My comments on this article
This article had focused on the rise of DLNA as part of the home network. It highlighted the fact that most of the recent crop of smartphones had the function supplied in a turnkey manner by the manufacturer. This is also augmented by Windows 7 being equipped with DLNA functionality and the fact that most network-attached storage devices on the market come with a UPnP AV / DLNA server in them. It has also been assisted through an increasing number of Internet-enabled TVs and DVD players from the major manufacturers having this function built in to them.
It also described in a very convincing way the heterogenous nature of this standard by describing how media was moved between different-branded devices. This involved the use of a Samsung TV and an Epson printer as media “sinks” and the Nokia and Motorola Droid X phones being media controllers and a NAS holding iTunes music as a media source. The Nokia was also used as a media source and the Motorola Droid X was used as a music player for the demo network.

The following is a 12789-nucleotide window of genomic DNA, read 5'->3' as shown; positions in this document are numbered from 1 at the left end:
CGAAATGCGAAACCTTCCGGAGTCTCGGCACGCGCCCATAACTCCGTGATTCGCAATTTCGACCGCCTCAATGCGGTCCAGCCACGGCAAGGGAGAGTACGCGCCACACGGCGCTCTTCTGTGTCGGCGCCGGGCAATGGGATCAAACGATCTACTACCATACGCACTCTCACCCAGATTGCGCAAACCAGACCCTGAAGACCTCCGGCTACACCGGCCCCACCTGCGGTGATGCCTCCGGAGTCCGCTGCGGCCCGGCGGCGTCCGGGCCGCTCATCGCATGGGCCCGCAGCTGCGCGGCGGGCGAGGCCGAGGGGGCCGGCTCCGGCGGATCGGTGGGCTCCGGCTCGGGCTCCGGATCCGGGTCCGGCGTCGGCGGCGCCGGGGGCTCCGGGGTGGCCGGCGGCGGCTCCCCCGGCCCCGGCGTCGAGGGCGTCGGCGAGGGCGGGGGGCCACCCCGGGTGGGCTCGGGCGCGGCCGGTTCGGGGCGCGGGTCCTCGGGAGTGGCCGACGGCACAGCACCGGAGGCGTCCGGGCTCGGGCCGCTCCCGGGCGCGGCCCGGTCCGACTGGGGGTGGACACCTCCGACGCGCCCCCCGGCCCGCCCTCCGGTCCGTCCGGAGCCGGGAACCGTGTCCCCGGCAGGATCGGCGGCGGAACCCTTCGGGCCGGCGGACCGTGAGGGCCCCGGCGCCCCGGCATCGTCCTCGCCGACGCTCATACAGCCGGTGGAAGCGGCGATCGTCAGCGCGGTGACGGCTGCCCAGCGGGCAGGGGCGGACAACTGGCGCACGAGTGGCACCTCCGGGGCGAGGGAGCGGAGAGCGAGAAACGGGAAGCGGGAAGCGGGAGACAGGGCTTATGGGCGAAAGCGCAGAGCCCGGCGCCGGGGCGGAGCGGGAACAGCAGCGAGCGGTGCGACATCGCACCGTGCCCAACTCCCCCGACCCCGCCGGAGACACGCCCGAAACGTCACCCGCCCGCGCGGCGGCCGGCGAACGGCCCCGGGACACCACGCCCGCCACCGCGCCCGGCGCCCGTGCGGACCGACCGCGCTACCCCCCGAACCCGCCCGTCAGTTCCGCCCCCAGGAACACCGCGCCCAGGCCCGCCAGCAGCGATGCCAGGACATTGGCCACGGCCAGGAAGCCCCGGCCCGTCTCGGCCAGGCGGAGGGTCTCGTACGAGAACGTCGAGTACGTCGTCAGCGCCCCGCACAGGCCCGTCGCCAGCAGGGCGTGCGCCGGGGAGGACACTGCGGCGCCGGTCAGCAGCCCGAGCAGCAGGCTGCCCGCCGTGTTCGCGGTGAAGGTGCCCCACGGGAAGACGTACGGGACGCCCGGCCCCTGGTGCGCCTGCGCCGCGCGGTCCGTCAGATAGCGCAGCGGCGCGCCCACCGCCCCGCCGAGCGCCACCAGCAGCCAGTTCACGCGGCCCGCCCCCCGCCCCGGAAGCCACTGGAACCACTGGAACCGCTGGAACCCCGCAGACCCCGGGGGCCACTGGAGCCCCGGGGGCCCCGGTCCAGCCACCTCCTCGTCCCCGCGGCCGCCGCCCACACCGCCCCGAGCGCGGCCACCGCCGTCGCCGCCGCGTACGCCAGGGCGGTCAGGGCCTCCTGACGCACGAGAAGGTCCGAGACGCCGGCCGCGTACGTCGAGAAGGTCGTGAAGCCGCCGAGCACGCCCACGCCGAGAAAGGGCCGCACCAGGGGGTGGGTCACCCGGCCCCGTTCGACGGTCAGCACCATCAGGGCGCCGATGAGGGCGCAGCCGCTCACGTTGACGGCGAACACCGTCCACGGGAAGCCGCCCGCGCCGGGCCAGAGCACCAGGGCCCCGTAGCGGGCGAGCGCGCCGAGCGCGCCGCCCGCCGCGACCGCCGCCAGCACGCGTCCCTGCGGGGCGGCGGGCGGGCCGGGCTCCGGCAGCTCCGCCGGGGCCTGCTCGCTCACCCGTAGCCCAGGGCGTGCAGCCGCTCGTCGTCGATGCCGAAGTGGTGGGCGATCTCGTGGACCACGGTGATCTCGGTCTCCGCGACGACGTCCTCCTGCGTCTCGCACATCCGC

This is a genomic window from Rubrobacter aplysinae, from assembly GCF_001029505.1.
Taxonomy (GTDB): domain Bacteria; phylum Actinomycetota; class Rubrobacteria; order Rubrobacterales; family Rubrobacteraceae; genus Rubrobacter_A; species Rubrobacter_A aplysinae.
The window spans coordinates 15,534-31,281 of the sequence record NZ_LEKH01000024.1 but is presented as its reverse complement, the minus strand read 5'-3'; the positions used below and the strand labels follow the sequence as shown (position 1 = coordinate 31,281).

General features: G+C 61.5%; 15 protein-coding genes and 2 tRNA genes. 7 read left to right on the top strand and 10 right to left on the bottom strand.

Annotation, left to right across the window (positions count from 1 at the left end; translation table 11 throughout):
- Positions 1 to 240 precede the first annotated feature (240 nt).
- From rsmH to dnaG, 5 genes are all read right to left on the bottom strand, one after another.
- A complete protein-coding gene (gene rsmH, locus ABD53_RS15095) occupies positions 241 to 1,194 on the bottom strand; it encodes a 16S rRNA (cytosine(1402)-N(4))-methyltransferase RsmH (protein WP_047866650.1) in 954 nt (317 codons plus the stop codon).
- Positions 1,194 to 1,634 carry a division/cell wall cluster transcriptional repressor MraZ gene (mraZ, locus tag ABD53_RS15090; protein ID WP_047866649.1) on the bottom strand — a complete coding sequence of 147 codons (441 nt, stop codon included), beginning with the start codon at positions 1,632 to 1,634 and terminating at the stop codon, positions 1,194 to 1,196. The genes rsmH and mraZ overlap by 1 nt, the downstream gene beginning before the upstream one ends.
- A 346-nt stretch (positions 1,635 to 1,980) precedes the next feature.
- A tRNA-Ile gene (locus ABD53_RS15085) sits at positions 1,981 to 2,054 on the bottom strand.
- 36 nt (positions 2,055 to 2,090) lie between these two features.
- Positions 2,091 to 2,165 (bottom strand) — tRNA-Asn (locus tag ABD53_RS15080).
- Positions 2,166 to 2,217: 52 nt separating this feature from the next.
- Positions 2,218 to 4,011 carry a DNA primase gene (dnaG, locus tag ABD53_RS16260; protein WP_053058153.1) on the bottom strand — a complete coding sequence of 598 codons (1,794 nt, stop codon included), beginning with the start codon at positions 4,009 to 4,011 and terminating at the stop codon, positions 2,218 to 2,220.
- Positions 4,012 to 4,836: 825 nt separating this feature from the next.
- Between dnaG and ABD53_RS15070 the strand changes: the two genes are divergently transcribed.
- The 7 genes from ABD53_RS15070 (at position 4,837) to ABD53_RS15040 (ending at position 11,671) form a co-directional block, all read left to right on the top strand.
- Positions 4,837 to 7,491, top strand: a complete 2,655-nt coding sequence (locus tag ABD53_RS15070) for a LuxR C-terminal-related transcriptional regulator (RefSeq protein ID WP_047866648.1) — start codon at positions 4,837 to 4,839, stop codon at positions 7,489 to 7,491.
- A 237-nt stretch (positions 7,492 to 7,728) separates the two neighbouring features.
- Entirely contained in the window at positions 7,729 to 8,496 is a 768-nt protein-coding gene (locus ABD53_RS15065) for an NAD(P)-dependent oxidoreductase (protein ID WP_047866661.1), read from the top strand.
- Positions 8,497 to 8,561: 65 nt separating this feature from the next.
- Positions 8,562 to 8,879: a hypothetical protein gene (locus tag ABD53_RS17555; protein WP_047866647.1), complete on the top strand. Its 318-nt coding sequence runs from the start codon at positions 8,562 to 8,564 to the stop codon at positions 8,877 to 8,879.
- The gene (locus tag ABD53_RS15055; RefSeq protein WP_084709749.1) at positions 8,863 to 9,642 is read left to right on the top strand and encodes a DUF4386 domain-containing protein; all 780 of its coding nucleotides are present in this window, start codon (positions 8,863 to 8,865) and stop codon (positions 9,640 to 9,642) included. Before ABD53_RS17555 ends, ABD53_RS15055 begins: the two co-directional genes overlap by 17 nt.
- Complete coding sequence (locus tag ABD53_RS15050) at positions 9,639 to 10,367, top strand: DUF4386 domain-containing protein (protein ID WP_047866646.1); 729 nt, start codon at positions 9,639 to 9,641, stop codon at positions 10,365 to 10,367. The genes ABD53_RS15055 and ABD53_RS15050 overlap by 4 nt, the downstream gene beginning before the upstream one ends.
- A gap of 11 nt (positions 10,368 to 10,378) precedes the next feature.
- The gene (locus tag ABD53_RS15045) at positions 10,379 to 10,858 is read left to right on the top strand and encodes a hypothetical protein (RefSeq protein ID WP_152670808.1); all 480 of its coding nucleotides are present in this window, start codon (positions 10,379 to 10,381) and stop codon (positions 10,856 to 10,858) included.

They even made a point about the fact that Apple Macintosh users can “join in the party”. I have touched on this with an article about the software solutions that are available for sharing media from an Apple Macintosh to a DLNA media player. Infact a friend of mine has set up such an arrangement by using NullRiver MediaLink to share media with his Sony PlayStation 3 games console.
The article may be worth a read so you can understand why I am standing for the DLNA / UPnP AV media-networking standard.